Posts by Richard Gunton

Leeds skyline

Towards the end of my undergraduate degree, I encountered a group of students meeting to discuss why Christian faith no longer seems to affect our culture as much as it did in the past. The ‘Big Picture Group’, as it was called, excited me by its sweeping worldview and its candid discussion of serious challenges. I think many of us there in Cambridge were particularly disappointed that so few of our friends were won to faith by the Christian union events we tried so hard to promote.

The International Federation of Evangelical Students (IFES) is a truly cosmopolitan community. When its member organisations meet every four years, delegates come from up to 150 countries. This year’s World Assembly is currently taking place in Mexico, and its highlights include the welcoming into membership of evangelical student groups in Greece, South Sudan and several other countries. Excitement and celebration among the 1000 delegates were palpable as we joined in worship of the God of all nations – whose Son is to receive their glory and honour.

Field experiment

I started applying for PhD projects mainly because I didn’t want to abandon ideas I’d been developing during my earlier studies.  I had a blue-sky, rose-tinted, starry-eyed view of academic research.  In my final undergraduate exams I may have lost precious marks by trying to work out my own odd ideas instead of focusing on the breadth of existing scholarship that my lecturers had imparted.  So here was an opportunity to redeem myself: I could do a PhD and work everything out in a thesis!

I’m excited to tell you about a FiSch research project.  The Faith-in-Scholarship Working Group on Ecosystem Services (FiSWES) draws together fourteen Christian thinkers (mostly academics) to explore new perspectives on a specific problem.  We’ve already had two meetings in Leeds this year, with a third one planned.

I’m struck by the richness of St Luke’s account of the first Easter. I always find it fascinating how the Gospel writers juxtapose the elements of their accounts, especially Luke: how one episode sheds light on the next once I ignore the chapter breaks. And the passion narratives are especially rich for their compilation of different people’s perspectives. There’s something here that reminds me of academic diversity – as I shall explain anon.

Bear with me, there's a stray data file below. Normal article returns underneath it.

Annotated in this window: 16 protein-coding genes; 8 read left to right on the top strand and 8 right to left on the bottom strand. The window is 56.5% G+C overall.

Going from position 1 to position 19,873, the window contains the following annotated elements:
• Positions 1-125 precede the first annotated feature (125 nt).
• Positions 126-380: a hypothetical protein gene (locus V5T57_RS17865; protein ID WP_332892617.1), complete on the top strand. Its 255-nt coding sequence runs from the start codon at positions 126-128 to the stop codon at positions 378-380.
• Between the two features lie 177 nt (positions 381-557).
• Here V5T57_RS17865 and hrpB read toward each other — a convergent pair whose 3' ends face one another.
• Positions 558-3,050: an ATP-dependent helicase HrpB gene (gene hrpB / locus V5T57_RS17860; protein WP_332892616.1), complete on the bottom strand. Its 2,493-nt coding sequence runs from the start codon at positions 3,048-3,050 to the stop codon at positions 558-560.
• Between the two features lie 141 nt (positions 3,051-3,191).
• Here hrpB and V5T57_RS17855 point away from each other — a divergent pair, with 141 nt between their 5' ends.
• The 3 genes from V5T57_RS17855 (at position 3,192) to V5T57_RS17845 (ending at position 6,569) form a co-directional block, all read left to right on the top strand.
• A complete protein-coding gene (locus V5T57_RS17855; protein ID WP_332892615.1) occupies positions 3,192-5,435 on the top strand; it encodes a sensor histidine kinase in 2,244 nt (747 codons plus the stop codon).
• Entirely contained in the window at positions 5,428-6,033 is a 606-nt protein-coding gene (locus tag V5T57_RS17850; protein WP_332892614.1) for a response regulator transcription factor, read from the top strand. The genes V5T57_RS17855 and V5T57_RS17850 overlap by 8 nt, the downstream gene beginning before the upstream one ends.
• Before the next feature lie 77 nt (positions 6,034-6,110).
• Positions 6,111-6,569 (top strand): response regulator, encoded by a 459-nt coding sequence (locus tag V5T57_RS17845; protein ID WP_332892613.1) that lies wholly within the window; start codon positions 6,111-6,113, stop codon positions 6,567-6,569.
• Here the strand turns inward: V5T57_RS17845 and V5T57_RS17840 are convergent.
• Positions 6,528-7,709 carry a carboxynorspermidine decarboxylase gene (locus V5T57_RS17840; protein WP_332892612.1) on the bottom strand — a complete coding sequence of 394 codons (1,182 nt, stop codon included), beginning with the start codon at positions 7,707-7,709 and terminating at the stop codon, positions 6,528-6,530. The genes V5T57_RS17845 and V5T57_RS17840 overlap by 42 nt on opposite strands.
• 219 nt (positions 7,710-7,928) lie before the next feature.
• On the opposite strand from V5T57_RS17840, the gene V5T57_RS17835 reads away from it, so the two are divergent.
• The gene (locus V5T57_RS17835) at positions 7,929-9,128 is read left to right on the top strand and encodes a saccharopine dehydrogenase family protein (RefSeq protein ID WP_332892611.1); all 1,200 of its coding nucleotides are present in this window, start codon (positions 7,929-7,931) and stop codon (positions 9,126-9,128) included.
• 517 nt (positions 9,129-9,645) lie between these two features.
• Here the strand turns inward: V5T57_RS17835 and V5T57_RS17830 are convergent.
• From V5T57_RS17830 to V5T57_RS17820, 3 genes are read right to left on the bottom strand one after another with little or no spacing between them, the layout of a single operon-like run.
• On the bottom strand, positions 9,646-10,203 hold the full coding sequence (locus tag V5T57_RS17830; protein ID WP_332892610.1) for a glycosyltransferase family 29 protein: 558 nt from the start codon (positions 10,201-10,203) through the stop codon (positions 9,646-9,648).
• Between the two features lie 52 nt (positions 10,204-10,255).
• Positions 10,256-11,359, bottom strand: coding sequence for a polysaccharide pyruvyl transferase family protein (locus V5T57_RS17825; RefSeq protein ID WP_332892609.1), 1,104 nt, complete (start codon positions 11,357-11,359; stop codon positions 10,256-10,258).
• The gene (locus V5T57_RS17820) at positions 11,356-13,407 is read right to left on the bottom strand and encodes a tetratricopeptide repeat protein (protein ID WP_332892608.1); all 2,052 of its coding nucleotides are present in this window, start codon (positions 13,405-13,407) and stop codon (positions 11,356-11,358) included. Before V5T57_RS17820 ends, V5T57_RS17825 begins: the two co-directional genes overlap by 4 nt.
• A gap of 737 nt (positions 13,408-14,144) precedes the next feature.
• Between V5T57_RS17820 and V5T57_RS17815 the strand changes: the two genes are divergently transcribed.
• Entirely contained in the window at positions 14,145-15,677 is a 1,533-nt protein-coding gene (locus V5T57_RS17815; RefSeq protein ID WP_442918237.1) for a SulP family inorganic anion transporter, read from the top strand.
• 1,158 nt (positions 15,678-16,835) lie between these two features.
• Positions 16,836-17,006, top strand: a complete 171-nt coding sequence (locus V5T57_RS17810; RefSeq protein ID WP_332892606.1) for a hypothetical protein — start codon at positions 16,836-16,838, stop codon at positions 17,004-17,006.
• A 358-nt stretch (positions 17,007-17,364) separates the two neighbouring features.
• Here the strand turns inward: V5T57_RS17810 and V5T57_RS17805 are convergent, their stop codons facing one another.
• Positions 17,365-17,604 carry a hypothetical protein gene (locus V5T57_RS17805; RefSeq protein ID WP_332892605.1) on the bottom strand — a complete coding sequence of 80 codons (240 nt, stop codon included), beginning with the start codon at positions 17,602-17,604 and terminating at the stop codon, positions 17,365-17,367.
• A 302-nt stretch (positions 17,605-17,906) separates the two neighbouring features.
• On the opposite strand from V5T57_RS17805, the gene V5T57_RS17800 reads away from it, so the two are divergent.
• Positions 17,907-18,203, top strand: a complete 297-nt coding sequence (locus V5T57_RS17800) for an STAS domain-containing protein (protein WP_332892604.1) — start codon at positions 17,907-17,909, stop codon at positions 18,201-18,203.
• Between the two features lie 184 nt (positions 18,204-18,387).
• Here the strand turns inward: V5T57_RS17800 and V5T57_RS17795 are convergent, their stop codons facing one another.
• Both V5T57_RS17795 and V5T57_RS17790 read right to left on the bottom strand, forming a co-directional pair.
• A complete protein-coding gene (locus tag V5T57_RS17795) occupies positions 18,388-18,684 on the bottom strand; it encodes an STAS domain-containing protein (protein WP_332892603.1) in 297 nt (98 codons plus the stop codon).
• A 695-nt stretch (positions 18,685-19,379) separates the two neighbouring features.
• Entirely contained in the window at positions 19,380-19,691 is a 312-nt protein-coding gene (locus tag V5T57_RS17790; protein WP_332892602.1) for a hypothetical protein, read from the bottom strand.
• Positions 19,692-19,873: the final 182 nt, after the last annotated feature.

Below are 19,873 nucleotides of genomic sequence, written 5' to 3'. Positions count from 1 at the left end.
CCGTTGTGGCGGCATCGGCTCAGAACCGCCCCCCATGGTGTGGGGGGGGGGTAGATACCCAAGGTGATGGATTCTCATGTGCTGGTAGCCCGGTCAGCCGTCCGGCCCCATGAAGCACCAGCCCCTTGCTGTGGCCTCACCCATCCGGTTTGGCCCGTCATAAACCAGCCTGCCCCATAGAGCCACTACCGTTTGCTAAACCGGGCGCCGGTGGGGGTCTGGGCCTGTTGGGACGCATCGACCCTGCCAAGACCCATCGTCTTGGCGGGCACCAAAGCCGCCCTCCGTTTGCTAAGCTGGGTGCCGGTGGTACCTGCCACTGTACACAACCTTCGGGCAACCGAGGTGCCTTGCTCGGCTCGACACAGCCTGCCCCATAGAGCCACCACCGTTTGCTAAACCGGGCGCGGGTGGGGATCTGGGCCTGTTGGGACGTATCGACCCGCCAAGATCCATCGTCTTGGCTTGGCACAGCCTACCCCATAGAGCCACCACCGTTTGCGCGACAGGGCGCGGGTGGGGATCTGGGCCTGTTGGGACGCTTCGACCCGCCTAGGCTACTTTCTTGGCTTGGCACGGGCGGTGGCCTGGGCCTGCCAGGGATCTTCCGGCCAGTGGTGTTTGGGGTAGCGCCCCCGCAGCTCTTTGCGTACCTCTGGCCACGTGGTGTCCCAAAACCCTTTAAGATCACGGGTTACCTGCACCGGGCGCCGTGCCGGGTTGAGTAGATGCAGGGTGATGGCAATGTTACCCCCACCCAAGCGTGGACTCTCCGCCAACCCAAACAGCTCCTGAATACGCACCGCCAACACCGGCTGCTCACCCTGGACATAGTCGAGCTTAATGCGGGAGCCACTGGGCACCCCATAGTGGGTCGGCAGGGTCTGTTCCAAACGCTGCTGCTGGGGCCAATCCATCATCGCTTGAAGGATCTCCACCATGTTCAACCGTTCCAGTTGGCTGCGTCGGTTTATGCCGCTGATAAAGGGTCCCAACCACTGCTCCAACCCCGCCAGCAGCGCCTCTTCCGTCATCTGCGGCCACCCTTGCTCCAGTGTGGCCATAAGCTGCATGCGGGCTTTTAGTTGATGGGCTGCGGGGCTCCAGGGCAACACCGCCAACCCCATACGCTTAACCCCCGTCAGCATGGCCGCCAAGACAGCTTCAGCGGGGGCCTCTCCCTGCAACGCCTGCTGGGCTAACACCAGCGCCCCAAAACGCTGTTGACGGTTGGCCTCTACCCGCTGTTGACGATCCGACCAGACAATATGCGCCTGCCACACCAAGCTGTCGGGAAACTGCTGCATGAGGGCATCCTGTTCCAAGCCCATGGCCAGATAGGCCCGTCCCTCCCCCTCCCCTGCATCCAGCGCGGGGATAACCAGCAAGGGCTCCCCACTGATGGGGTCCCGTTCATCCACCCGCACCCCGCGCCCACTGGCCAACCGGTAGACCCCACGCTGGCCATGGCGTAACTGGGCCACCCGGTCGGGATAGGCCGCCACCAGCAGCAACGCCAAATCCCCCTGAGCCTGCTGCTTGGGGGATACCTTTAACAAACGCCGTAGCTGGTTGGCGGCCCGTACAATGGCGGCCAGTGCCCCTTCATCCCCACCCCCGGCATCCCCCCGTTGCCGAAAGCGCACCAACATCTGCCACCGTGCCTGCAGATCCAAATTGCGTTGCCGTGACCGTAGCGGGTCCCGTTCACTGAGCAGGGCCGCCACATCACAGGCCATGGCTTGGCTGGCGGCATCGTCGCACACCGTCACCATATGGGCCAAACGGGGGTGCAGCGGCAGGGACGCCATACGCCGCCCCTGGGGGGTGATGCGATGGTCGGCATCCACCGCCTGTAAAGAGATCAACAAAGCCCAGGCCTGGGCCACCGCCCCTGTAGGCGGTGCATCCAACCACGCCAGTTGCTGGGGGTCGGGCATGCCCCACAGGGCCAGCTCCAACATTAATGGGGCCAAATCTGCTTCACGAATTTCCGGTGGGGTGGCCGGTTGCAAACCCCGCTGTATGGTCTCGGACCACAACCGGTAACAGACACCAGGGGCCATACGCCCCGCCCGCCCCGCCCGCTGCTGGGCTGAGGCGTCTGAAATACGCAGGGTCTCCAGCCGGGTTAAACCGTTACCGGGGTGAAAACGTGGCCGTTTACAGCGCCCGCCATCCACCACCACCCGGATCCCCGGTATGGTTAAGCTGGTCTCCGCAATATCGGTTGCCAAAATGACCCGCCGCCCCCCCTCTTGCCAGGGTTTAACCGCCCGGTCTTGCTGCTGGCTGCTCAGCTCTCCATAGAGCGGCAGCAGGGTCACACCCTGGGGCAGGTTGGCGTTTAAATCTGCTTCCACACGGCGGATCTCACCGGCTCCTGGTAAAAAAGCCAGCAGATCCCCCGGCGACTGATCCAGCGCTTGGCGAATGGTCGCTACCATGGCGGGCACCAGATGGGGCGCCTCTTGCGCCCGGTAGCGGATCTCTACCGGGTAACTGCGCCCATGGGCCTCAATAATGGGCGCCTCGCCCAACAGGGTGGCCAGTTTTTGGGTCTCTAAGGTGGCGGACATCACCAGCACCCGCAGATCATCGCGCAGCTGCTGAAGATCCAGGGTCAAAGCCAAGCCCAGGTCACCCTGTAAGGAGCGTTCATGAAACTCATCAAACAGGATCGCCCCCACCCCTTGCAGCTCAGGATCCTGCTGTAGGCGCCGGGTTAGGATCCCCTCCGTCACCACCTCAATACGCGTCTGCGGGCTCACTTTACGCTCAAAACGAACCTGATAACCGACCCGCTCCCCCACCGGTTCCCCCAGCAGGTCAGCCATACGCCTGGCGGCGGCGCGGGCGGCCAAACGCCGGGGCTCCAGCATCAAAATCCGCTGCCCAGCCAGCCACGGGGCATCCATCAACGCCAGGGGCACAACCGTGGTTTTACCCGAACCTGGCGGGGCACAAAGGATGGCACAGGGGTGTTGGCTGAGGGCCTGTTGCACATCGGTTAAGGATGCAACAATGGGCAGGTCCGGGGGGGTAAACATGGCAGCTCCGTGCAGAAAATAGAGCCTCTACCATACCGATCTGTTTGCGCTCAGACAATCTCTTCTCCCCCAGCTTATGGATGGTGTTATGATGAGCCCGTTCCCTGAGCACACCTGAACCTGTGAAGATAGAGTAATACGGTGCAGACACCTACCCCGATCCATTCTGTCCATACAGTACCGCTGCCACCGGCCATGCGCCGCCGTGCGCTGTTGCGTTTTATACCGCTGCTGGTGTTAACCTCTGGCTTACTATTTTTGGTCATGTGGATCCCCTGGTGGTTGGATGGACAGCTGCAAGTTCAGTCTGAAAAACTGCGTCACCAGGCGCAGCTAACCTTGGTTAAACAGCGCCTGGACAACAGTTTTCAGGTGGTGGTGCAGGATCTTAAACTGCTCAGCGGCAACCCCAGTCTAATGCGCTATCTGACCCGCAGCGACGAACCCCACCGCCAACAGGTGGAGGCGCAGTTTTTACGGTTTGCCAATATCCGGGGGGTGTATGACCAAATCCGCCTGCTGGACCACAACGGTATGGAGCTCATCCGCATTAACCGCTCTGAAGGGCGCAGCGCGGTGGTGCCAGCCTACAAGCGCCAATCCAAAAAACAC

XKCD cartoon

Last week I had the privilege of several coffee breaks with Christian friends doing PhDs in different areas.  Each time I came away excited by a fresh glimpse of how big God’s world is.  One friend is doing a PhD on a certain grammatical obstacle for Kurdish speakers learning English, and also preaches at a local Arabic-speaking fellowship.  Another is looking at how to embed an ethic of caring for the earth into church teaching in east Africa.  Another is trying to find the best way of freeze-drying blackcurrant juice without losing anthocyanins – and praises God for the nuances of physical chemistry.  Totally different topics – but let me tell you: the delight of engaging with someone else’s research, just for half an hour, is like nothing else!

The following is my summary of a sermon preached by Tom Wright in the chapel of St John’s College, Cambridge some years ago. As an undergraduate, I was gripped and inspired by this vision for my calling as a student. The main text was Revelation 5 [1], and there were also illuminating references to Job 29 and Psalm 8, the other texts for that particular evensong. The image above is my diagram illustrating his sermon.

Academic scholarship prides itself on rigour and objectivity. Science is considered the most reliable body of rational knowledge about the natural world, while the arts and humanities pursue unbiased investigation of social phenomena, penetrating what it is to be human. Let the life of the mind flourish, and truth will prevail!

Or is that all spin and nonsense? Let me come clean: I wrote that first paragraph tongue firmly in cheek! Does scholarship really have pride in itself? What’s all that impersonal drivel about “science is considered” and “the arts and humanities pursue”?  In the whole paragraph no human being comes into view at all – as if academic work has a life of its own! What’s “the mind”, after all, and how can it have a life?

The European Reformation of the 16th century clarified the distinction between Christianity and the Church.  The believer’s primary allegiance, claimed the Protestants, was to Jesus Christ, and church congregations were an essential expression of this rather than providing salvation itself.  At this time came a renewed emphasis on Christ’s lordship over every area of life: all kinds of work were to be seen as vocations to pursue in service of Christ the coming King.

What do you think of when you hear the word “ecology”?

The discipline of ecology may be unique among the sciences in that its name has become strongly associated with a political agenda [1]. Indeed, “ecological” has connotations of “sustainable” and “environmentally-friendly”. What we call “green” translates in many languages as “ecological”, evoking one of the dominant ethical movements of our time.